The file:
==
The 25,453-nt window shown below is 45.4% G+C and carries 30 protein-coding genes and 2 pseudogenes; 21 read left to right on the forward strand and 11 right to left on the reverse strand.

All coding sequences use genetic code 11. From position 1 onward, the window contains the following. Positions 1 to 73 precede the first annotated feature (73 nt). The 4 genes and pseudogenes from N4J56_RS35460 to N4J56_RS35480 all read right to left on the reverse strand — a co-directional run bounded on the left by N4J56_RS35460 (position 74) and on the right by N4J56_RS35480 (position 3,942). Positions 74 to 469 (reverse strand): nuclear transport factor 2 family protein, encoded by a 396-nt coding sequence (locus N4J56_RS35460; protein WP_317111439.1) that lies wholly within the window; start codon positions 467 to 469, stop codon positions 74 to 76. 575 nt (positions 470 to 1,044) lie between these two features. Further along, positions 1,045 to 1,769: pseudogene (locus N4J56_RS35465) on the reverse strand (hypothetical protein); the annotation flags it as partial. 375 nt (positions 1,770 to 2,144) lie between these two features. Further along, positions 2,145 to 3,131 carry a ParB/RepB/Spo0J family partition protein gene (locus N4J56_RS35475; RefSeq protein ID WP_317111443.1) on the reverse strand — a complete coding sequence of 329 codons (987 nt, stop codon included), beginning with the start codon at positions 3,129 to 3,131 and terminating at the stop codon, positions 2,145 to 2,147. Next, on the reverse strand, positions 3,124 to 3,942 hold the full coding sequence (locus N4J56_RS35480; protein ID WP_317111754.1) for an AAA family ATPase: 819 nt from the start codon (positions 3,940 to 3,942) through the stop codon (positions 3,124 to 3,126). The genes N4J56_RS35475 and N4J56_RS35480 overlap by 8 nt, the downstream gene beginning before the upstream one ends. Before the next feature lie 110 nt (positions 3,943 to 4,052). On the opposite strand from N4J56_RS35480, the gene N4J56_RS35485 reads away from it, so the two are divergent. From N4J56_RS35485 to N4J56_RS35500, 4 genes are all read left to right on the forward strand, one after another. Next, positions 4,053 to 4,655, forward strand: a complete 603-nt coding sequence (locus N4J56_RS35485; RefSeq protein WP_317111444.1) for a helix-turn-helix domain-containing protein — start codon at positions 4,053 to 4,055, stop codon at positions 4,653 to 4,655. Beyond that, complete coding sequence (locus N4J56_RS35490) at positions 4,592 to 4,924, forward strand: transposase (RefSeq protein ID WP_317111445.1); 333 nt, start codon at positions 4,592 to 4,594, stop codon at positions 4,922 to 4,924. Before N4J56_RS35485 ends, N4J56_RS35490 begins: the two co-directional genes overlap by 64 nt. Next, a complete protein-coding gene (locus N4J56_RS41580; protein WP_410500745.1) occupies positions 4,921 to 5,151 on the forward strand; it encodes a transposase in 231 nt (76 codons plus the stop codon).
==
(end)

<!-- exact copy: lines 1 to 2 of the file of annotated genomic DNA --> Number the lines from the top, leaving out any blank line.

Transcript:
The 25,453-nt window shown below is 45.4% G+C and carries 30 protein-coding genes and 2 pseudogenes; 21 read left to right on the forward strand and 11 right to left on the reverse strand.

All coding sequences use genetic code 11. From position 1 onward, the window contains the following. Positions 1 to 73 precede the first annotated feature (73 nt). The 4 genes and pseudogenes from N4J56_RS35460 to N4J56_RS35480 all read right to left on the reverse strand — a co-directional run bounded on the left by N4J56_RS35460 (position 74) and on the right by N4J56_RS35480 (position 3,942). Positions 74 to 469 (reverse strand): nuclear transport factor 2 family protein, encoded by a 396-nt coding sequence (locus N4J56_RS35460; protein WP_317111439.1) that lies wholly within the window; start codon positions 467 to 469, stop codon positions 74 to 76. 575 nt (positions 470 to 1,044) lie between these two features. Further along, positions 1,045 to 1,769: pseudogene (locus N4J56_RS35465) on the reverse strand (hypothetical protein); the annotation flags it as partial. 375 nt (positions 1,770 to 2,144) lie between these two features. Further along, positions 2,145 to 3,131 carry a ParB/RepB/Spo0J family partition protein gene (locus N4J56_RS35475; RefSeq protein ID WP_317111443.1) on the reverse strand — a complete coding sequence of 329 codons (987 nt, stop codon included), beginning with the start codon at positions 3,129 to 3,131 and terminating at the stop codon, positions 2,145 to 2,147. Next, on the reverse strand, positions 3,124 to 3,942 hold the full coding sequence (locus N4J56_RS35480; protein ID WP_317111754.1) for an AAA family ATPase: 819 nt from the start codon (positions 3,940 to 3,942) through the stop codon (positions 3,124 to 3,126). The genes N4J56_RS35475 and N4J56_RS35480 overlap by 8 nt, the downstream gene beginning before the upstream one ends. Before the next feature lie 110 nt (positions 3,943 to 4,052). On the opposite strand from N4J56_RS35480, the gene N4J56_RS35485 reads away from it, so the two are divergent. From N4J56_RS35485 to N4J56_RS35500, 4 genes are all read left to right on the forward strand, one after another. Next, positions 4,053 to 4,655, forward strand: a complete 603-nt coding sequence (locus N4J56_RS35485; RefSeq protein WP_317111444.1) for a helix-turn-helix domain-containing protein — start codon at positions 4,053 to 4,055, stop codon at positions 4,653 to 4,655. Beyond that, complete coding sequence (locus N4J56_RS35490) at positions 4,592 to 4,924, forward strand: transposase (RefSeq protein ID WP_317111445.1); 333 nt, start codon at positions 4,592 to 4,594, stop codon at positions 4,922 to 4,924. Before N4J56_RS35485 ends, N4J56_RS35490 begins: the two co-directional genes overlap by 64 nt. Next, a complete protein-coding gene (locus N4J56_RS41580; protein WP_410500745.1) occupies positions 4,921 to 5,151 on the forward strand; it encodes a transposase in 231 nt (76 codons plus the stop codon).